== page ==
and sentenced to death, though it would take another 10 years for that order to be carried out.

Bundy’s Beetle fared better. In the late 1970s, a former Salt Lake Sheriff’s Deputy named Lonnie Anderson purchased the car for $925 at a police auction. The transaction, conducted several years before the rise of the controversial “murderabilia” market for collectibles associated with criminals, raised a few eyebrows within the department. In speaking with the Deseret News, Anderson said he purchased it “as an investment.”

The car, which had long been stripped of most of its interior by forensics investigators, sat in a storage yard for the better part of 20 years before Anderson decided to try and realize a return. In July 1997, he placed a classified ad in The New York Times selling the car for $25,000. Relatives of the victims were dismayed, telling the News that it seemed opportunistic. Don Blackburn, whose daughter Janice was one of the murders Bundy confessed to, said the attempted sale “repulses me.”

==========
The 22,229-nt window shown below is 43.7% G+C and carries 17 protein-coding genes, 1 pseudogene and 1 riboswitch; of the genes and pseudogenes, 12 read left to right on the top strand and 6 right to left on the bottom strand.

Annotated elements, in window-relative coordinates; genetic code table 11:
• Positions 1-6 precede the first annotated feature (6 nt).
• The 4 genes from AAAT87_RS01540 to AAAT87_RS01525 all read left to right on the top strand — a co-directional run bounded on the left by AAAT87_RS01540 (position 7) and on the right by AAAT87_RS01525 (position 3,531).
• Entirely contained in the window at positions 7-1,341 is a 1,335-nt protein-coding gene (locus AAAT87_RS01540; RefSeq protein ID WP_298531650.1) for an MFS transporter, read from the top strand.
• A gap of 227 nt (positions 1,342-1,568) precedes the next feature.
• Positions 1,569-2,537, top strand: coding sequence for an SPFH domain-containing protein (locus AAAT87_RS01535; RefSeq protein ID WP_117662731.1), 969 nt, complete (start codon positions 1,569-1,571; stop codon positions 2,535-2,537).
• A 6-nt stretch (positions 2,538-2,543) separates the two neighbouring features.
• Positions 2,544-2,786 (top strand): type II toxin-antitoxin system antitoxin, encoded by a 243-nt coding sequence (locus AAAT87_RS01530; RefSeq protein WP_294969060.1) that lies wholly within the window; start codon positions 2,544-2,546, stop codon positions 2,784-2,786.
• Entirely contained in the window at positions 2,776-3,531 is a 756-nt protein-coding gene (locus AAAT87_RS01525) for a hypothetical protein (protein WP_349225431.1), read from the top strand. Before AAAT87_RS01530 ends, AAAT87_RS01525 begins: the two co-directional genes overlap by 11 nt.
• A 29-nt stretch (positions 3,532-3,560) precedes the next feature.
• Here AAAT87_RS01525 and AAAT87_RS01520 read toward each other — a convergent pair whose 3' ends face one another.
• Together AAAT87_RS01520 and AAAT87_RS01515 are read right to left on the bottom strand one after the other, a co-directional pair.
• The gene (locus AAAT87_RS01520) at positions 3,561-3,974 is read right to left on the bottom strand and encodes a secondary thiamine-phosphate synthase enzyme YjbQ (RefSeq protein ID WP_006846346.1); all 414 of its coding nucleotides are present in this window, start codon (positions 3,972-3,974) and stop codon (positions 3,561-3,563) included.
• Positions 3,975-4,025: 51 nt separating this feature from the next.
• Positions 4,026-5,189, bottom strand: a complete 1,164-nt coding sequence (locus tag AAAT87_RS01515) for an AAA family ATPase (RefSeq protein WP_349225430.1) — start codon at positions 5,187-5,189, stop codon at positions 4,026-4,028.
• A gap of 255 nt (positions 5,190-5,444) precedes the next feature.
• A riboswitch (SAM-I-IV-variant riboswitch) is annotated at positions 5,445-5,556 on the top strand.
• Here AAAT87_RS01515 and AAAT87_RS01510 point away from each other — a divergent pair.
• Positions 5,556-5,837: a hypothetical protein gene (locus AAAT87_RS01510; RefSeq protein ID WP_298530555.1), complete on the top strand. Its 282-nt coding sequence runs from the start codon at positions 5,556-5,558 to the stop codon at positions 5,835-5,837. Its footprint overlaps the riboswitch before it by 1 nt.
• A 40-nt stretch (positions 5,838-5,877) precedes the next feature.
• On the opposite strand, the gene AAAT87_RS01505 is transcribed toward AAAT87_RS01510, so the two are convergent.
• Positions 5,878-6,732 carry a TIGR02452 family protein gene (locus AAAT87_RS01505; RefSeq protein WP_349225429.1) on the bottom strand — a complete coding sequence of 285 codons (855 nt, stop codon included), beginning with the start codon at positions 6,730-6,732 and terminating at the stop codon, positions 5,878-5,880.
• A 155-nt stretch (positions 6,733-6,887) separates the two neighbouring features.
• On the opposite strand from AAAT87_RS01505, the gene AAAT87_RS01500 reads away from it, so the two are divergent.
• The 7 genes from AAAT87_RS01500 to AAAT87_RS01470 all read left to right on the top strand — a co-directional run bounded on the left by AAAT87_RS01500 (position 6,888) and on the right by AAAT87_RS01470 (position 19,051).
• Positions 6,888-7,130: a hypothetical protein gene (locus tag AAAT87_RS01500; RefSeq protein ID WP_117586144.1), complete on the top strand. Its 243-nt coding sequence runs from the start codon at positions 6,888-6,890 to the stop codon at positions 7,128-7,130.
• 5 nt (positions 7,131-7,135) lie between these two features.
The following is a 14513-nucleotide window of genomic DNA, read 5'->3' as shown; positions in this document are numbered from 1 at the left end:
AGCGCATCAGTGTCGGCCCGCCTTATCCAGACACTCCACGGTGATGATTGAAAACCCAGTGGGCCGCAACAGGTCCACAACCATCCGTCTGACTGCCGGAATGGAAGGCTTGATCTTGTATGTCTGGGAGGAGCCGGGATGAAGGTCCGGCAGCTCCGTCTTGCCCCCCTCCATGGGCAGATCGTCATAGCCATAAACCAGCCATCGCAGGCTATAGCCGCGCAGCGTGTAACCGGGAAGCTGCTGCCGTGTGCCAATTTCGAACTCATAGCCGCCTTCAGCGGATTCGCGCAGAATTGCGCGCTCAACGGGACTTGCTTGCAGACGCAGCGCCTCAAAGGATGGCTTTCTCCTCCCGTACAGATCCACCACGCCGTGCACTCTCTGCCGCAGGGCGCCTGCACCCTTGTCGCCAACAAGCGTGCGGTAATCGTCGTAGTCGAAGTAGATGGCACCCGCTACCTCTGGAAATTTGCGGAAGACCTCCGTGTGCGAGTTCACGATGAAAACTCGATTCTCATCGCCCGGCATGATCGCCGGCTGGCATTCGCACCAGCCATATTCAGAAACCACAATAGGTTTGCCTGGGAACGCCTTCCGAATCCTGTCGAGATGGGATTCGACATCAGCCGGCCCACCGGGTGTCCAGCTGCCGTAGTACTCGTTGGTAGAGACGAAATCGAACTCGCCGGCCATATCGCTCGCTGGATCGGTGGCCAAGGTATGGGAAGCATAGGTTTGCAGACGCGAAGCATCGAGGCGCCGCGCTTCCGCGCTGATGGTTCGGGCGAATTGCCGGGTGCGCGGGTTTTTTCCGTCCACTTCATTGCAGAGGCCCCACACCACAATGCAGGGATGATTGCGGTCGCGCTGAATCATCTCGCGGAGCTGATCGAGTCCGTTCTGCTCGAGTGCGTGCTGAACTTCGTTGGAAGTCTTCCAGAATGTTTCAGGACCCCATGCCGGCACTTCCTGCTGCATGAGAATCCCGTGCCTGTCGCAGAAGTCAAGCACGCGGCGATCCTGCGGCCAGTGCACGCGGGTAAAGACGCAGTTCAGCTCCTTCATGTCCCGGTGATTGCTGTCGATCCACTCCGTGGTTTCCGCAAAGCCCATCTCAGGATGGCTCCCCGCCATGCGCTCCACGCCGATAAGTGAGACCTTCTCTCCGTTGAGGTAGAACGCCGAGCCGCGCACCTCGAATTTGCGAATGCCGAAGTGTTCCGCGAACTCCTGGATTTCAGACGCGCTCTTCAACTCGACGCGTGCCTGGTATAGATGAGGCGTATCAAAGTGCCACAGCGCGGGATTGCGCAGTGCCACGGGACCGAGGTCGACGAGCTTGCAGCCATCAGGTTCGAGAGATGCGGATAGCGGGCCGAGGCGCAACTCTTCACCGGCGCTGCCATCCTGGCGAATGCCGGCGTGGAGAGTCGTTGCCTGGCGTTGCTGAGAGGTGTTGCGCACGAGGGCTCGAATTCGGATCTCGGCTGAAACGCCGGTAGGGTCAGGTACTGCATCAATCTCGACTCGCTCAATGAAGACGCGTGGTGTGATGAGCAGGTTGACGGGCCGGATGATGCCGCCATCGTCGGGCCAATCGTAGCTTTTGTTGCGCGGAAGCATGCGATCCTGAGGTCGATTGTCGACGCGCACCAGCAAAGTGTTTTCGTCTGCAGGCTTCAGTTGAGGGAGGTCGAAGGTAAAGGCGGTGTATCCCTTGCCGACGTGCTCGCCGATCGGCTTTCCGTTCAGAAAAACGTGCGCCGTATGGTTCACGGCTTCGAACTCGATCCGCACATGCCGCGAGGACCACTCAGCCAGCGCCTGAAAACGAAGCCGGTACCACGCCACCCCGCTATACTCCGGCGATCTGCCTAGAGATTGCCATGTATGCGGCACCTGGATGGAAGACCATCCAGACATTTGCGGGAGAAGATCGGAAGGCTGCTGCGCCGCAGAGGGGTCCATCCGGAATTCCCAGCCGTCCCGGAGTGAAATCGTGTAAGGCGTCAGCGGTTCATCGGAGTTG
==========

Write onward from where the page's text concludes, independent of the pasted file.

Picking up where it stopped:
In 2001, the car wound up in the collection of crime memorabilia collector Arthur Nash. Nash, in turn, leased the car to the National Museum of Crime and Punishment in Washington, D.C., where it went on display in the lobby in 2010. When the Museum closed over a lease dispute in 2015, the car migrated over to the Alcatraz East Crime Museum in Pigeon Forge, Tennessee, where it currently resides. It is still owned by Nash, who plans to one day test it for DNA that may have been missed by authorities the first time around. Although Bundy confessed to 30 murders, some believe he may have been responsible for more than 100.

As for the “other” Bundy Beetle, the one he stole following his escape: Police returned it to its owner, massage therapist Rick Garzaniti, in 1978. No longer comfortable owning the vehicle, he sold it four months later to a father and his 16-year-old daughter. That it was once operated by one of the most dangerous serial killers in American history didn’t seem to matter to them, Garzaniti said. The teenager was just excited to have her first car.

Additional Source: The Stranger Beside Me